India’s tipping point
by R Hariharan on 05 Apr 2018 3 Comments

Prime Minister Narendra Modi is probably happy to see leaders of foreign governments, one after the other, making a beeline to New Delhi because it indicates increasing recognition of India as an important global player. Modi has partly succeeded in managing India’s strategic influence from being overwhelmed by China’s increasing power play in South Asia and the Indian Ocean Region. The Maldives slipping into China’s fold, disregarding India’s objections, has shown that India’s fulfilling its strategic dream is still in the making.


The Chinese dragon will continue to roll on because President Xi Jinping is trying to live the China Dream. His strong global pitch is not only backed by deep pockets but the People’s Liberation Army’s military muscle to defend China’s increasing global assets.


Though India has overtaken China’s in its GDP rate of growth, surprisingly its armed forces are still to make up their decades of deficiencies even to meet the essential needs to defend the country, let alone safeguard India’s increasing global assets. Nothing illustrates the crisis situation better than the army informing the Parliamentary Standing Committee that it does not have enough money to pay for ongoing schemes, emergency procurement and weaponry for ten days of intense war, future acquisitions and also strategic roads along the China border. The report, which the committee tabled in Parliament, quoted Lt General Sarath Chand’s deposition that the defence budget “has dashed our hopes” and “marginal increase in it barely accounts for inflation and doesn’t cater for taxes.”


This year’s defence budget has been increased by only 7.81 per cent to Rs 295,511 crore from Rs 274,114 crore last year. The defence outlay is about 1.58 per cent of the GDP, the lowest such figure since the 1962 war with China. It had been steadily declining in percentage terms as the economy expanded. With the chances of collusive threat from Pakistan and China, we need to double it if armed forces are to manage the current threat.


The annual defence budgets have shown declining outlays for modernisation affecting new projects. About 80 per cent of the outlays are for committed liabilities for financing arms deals inked in earlier years. This has meant that the armed forces will continue to grapple with critical operational shortages even to wage conventional war.


It is not about money, but more to do with the mindset of those in government. Successive governments have been tall on talk but short on making the armed forces fit for war. Otherwise, the Raksha Mantri’s operational directives and the 15-year Long Term Integrated Perspective Plan have never received the attention they deserved from the government. There is a clear disconnect within the government; otherwise it difficult to explain the Finance Ministry failing to approve the 10th (2002-07), 11th (2007-12) and 12th Five Year Plans formulated with the existing threat perceptions.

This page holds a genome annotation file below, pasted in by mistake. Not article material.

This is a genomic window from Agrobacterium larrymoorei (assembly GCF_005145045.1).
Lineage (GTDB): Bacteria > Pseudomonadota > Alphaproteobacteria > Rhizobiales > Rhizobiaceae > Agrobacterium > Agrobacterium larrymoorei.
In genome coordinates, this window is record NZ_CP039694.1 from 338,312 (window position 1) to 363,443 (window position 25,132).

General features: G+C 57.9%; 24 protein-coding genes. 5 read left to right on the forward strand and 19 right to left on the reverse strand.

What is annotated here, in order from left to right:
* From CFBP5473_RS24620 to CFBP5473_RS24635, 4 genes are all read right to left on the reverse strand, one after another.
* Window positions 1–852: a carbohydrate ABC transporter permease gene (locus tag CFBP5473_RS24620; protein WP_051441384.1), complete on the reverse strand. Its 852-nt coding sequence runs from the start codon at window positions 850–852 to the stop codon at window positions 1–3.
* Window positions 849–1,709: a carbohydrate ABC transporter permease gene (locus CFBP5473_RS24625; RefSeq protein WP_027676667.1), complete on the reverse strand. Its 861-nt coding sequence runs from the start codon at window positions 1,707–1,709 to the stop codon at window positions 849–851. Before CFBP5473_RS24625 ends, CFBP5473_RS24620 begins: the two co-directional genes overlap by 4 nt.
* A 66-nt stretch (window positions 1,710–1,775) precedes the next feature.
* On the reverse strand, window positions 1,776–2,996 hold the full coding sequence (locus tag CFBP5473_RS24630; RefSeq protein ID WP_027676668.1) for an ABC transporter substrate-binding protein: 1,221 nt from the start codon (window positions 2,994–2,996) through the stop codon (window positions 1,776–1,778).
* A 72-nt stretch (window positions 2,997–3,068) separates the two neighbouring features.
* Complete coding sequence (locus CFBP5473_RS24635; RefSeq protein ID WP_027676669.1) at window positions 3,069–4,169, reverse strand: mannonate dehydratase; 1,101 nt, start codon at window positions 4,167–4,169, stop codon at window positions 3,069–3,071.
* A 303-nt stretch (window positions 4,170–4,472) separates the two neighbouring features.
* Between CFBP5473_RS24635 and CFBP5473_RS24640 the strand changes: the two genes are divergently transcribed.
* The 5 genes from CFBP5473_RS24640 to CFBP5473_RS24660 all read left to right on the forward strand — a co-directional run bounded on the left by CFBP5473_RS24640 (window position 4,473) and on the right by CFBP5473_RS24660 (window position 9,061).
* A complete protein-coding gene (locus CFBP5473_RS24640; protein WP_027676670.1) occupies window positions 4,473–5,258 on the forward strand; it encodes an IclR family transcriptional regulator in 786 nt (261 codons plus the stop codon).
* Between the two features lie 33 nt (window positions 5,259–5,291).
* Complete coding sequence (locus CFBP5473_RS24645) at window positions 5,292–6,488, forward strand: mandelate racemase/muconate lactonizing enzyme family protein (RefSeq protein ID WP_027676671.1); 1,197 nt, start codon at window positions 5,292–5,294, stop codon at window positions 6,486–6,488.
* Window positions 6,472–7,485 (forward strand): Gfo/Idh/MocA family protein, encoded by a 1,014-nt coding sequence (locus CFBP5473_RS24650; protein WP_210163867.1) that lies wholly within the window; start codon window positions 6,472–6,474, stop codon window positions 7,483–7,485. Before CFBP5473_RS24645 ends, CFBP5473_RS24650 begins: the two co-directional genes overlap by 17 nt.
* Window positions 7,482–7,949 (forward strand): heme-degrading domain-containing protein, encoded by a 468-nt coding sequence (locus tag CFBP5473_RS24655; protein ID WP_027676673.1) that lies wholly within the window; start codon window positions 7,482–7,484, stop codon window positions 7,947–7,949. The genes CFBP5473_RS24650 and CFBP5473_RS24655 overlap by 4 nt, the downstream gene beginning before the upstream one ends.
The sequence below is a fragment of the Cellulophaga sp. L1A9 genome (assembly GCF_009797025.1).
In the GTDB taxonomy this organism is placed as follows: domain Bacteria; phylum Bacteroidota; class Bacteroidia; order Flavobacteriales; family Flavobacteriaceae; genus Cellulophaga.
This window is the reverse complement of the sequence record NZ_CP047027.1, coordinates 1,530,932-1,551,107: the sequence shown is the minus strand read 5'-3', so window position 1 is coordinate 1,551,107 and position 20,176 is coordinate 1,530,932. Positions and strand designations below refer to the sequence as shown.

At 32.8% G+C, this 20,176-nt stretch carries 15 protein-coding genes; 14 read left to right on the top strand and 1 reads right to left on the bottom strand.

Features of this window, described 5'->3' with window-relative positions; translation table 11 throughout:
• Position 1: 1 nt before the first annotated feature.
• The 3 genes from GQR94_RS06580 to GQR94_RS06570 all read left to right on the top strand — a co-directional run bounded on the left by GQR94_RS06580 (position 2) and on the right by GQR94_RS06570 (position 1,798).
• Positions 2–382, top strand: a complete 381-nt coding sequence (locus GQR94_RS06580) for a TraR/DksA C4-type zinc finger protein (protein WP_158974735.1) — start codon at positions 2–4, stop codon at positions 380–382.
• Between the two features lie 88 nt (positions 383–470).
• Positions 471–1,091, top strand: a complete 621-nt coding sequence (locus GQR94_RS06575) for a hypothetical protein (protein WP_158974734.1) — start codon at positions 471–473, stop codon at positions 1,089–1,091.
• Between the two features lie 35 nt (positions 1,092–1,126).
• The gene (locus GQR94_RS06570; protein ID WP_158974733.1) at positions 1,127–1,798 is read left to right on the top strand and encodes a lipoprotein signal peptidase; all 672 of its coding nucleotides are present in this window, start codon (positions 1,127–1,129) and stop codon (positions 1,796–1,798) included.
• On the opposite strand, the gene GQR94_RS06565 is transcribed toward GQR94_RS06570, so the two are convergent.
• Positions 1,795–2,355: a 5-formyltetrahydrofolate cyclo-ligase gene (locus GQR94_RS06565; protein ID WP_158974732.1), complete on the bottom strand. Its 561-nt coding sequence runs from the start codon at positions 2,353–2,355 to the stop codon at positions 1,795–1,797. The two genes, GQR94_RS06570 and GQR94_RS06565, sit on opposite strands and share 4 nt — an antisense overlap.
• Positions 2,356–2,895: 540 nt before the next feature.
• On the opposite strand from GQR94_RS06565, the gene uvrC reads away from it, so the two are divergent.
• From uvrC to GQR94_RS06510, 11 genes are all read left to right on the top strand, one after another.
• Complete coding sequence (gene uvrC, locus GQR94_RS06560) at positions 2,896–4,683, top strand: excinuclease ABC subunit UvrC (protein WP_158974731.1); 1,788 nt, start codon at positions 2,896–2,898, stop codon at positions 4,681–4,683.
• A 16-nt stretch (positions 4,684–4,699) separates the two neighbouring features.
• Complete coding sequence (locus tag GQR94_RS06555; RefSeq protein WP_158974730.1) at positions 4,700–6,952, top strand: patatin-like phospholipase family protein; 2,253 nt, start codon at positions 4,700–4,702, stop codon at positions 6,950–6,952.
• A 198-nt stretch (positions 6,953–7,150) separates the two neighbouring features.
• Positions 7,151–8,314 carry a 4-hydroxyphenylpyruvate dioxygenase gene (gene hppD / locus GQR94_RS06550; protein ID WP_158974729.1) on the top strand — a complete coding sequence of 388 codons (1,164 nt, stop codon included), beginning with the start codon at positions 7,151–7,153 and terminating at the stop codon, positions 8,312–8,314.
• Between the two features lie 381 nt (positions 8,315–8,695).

I am writing this with a feeling of déjà vu; I remember what former Army Chief, General V.P. Malik, wrote in 2012, twelve years after the Kargil war. Twenty days after taking over as Army Chief, while addressing the Prime Minister and the Cabinet Committee on Security in a combined Commanders’ conference on October 20, 1997, the General described the state of the Army as “the spirit is strong but the body is weak,” indicating the high deficiencies of arms, ammunition and equipment.


In March 1999, just before the Kargil war, he wrote to the then Defence Minister George Fernandes stating, “The army is finding that major acquisitions get stymied for various reasons and a feeling of cynicism is creeping. By and large, the prevailing situation is that nothing much can be done about the existing hollowness in the Army. By denying essential equipment, the armed forces would gradually lose their combat edge, which would show adversely in future conflict.”


And it showed up during the Kargil conflict when ammunition for the Bofors guns was procured from the international market and rushed post haste to the battle front. Are we waiting for another “Kargil” to happen?


Winston Churchill once said, “Generals are always prepared for the last war.” Our generals have belied him; they want to fight today’s wars with modern weapons. However, whether the government is even prepared for the last war is a disturbing question.


There is no point in finger pointing, because the problem is past that stage. Though I am no great admirer of Churchill, I cannot but quote his War Memoirs, “United wishes and good will cannot overcome brute facts. Truth is incontrovertible. Panic may resent it. Ignorance may deride it. Malice may distort it. But there it is.”


So our priority should be to immediately make up ten days war reserve to start with; we can talk of two-front or two-and-half-front wars thereafter. Otherwise, India’s failure to attend to these long standing deficiencies may well prove to be Prime Minister Modi’s tripping point in realising his strategic dreams. 


I hope the Prime Minister realises the urgency of the crisis the armed forces are facing, particularly when the situation along the Line of Control has become incendiary, with the Army hitting hard at Pakistan army bases supporting terrorist infiltration, under the gaze of China – Pakistan’s strategic partner – which keeps reminding us of Doklam.


Courtesy Col R Hariharan 

User Comments Post a Comment

Back to Top